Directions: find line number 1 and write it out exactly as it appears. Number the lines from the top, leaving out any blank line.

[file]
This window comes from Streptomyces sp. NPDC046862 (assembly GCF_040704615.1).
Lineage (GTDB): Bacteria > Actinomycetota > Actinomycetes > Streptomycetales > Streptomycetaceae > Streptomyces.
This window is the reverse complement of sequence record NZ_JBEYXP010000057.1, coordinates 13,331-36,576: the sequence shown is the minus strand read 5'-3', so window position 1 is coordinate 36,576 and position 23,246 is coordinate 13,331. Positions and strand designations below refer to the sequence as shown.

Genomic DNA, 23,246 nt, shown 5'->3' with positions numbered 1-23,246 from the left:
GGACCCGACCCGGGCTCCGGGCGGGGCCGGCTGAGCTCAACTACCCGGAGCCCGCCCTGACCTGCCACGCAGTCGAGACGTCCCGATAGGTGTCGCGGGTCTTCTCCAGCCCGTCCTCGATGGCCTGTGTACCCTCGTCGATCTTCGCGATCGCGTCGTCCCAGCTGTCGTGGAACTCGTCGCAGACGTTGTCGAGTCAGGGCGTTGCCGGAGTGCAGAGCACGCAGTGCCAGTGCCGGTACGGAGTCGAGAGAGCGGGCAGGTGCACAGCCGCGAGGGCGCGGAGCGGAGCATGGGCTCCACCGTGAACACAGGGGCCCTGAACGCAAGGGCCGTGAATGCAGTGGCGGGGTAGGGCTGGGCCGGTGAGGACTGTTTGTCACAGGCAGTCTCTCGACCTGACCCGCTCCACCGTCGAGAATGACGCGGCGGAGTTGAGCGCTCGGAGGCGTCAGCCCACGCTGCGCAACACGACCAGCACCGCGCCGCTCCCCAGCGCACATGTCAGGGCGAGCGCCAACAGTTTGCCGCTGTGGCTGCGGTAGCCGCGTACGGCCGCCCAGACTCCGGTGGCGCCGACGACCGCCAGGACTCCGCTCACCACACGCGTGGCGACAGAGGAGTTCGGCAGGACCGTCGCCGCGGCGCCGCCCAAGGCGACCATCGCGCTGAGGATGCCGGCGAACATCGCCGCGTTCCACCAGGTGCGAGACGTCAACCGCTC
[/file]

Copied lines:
This window comes from Streptomyces sp. NPDC046862 (assembly GCF_040704615.1).